Skip to comments.They Said It
Posted on 07/03/2003 9:48:52 PM PDT by bruinbirdman
They Said It
Considering the treatment President Bush's judicial nominees have received from Senate Democrats, I thought you might find it interesting to read what they had to say about the Senate's constitutional duty of "advice and consent" concerning judicial nominations when their president was making nominations. You may have seen these in my daily First Look column this week, but here they are again, for good measure.
--Sen. Patrick Leahy (D.-Vt.): I hope we will have a chance to vote on them, not just in committee . . . but on the floor of the Senate. That is what the Constitution speaks of in our advice and consent capacity. That is what these good and decent people have a right to expect. That is what our oath of office should compel Members to do - to vote for or against. I do not question the judgment or conscience of any man or woman in this Senate if they vote differently that I do, but vote. (Congressional Record, page S11102, September 21, 1999)
--Sen. Charles Schumer (D.-N.Y.): By not filling vacancies, we hamper the judiciary's ability to fulfill its own constitutional duties. . . . This delay makes a mockery of the Constitution, makes a mockery of the fact that we are here working, and makes a mockery of the lives of very sincere people who have put themselves forward to be judges and then they hang out there in limbo. (Congressional Record, page S1211, March 7, 2000)
--Sen. Leahy: Acting to fill judicial vacancies is a constitutional duty that the Senate - and all of its members - are obligated to fulfill. In its unprecedented slowdown in the handling of nominees since the 104th Congress, the Senate is shirking its duty. That is wrong and it should end. (Congressional Record, page S7792, June 29, 1999)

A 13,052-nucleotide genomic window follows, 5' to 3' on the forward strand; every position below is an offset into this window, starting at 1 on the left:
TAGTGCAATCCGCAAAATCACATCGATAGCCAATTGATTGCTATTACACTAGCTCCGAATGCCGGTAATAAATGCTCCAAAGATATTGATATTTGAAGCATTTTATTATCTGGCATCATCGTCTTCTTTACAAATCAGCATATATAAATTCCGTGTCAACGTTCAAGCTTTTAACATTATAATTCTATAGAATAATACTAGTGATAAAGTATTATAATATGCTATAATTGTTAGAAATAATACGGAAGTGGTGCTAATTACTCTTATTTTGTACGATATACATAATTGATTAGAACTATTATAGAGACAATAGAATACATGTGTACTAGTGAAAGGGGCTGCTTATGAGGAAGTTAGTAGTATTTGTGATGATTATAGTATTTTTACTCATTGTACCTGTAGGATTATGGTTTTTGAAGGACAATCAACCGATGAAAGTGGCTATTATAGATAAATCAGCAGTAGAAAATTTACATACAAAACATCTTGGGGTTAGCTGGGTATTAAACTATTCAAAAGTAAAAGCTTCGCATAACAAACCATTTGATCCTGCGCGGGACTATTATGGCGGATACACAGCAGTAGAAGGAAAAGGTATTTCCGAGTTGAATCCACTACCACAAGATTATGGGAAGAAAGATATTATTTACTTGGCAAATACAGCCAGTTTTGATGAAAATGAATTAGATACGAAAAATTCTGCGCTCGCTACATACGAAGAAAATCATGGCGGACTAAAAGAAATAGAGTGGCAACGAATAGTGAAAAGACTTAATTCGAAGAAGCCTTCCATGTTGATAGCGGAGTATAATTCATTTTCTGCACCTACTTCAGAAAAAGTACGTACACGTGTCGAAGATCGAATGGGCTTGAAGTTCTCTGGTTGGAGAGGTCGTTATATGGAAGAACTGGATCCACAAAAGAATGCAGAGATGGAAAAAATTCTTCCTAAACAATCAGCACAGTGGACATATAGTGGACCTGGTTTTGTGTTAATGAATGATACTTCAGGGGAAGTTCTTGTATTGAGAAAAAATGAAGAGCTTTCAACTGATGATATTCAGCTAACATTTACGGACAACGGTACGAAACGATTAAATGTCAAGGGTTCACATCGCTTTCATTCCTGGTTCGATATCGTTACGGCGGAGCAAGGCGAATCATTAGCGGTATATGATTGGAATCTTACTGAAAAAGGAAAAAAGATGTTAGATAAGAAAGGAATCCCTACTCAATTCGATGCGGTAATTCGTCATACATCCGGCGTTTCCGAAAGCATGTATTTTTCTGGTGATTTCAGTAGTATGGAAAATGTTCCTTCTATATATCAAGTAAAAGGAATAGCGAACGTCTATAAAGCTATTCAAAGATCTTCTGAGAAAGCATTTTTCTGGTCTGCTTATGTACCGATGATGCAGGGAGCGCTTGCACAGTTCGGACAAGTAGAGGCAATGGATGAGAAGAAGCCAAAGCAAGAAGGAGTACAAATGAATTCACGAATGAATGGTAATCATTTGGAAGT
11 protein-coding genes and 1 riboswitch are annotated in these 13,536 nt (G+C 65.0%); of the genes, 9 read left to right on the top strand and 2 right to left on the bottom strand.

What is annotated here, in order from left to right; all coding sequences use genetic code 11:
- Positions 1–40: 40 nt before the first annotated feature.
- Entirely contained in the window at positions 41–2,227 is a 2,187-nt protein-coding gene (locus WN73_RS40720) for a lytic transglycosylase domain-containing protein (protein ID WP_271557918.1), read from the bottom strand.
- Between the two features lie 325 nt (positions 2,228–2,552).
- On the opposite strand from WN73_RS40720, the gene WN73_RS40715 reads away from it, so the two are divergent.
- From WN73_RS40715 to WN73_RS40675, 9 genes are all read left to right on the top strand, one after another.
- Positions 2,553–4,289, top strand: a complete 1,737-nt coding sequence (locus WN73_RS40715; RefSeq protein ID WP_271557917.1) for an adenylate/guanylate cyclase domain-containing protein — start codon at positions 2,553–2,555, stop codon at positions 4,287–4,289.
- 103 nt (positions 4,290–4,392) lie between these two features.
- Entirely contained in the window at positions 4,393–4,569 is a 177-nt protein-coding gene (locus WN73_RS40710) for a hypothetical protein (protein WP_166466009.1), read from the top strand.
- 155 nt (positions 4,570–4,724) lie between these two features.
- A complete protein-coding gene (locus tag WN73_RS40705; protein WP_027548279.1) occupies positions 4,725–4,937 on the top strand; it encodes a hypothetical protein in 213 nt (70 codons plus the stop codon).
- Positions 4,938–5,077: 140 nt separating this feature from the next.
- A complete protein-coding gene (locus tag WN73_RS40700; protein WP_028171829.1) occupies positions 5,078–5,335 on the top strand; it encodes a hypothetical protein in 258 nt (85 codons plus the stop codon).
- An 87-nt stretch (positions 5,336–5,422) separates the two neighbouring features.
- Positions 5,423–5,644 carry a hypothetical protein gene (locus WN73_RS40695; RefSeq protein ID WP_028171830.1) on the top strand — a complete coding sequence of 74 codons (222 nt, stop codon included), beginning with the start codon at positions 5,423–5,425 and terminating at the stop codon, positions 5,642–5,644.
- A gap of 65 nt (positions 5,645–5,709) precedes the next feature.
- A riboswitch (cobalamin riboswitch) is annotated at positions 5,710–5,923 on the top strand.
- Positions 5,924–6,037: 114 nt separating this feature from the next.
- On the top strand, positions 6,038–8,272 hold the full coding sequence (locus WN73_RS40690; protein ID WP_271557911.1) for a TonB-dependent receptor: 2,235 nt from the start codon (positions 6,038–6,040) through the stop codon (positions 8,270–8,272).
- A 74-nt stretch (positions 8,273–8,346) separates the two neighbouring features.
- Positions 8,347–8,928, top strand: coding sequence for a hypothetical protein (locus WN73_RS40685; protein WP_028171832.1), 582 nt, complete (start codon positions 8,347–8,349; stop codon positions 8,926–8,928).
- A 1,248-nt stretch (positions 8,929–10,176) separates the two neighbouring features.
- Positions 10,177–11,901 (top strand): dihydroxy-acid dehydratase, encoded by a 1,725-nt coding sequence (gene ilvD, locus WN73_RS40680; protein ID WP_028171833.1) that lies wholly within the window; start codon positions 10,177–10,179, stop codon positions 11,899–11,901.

--Sen. Ted Kennedy (D.-Mass.): It is time for the Senate to stop abusing its power over nominations. Over 200 years ago, the Framers of the Constitution created a system of checks and balances to ensure that excessive power is not concentrated in any branch of government. The President was given the authority to nominate federal judges with the advice and consent of the Senate. The clear intent was for the Senate to work with the President, not against him, in this process. (Congressional Record, page S1221, March 7, 2000)
--Sen. Leahy: We must redouble our efforts to work with the President to end the longstanding vacancies that plague the federal courts and disadvantage all Americans. That is our constitutional responsibility. (Congressional Record, page S10544, September 8, 1999)
--Sen. Leahy: There are only 100 of us who are elected to represent a quarter of a billion Americans. . . . Let us not play silly parliamentary games and tell the American people we do not have the guts to vote . . . (Congressional Record, page S1331, March 8, 2000)
--Sen. Jack Reed (D.-R.I.): This is one of our enumerated duties in the Constitution. . . . I ask my colleagues to take their constitutional duty seriously and vote for these nominees on the basis of their objective qualifications, and not on the basis of petty politics. This process is much too important to the citizens of this great democracy to do otherwise. (Congressional Record, page S1356-1357, March 9, 2000)
--Sen. Leahy: One of our most important constitutional responsibilities as United States Senators is to advise and consent on the scores of judicial nominations sent to us to fill the vacancies on the federal courts around the country. I continue to urge the Senate to meet its responsibilities to all nominees. . . . We must redouble our efforts . . . . That is our constitutional responsibility. It should not be shirked. (Congressional Record, page S7532-7534, July 25, 2000)
And Finally. . .
NEVER FORGET: "for the support of this Declaration, with a firm Reliance on the Protection of divine Providence, we mutually pledge to each other our Lives, our Fortunes, and our sacred Honor."
Have a marvelous Independence Day. I hope you get to light your own fireworks.
Later, Chris Field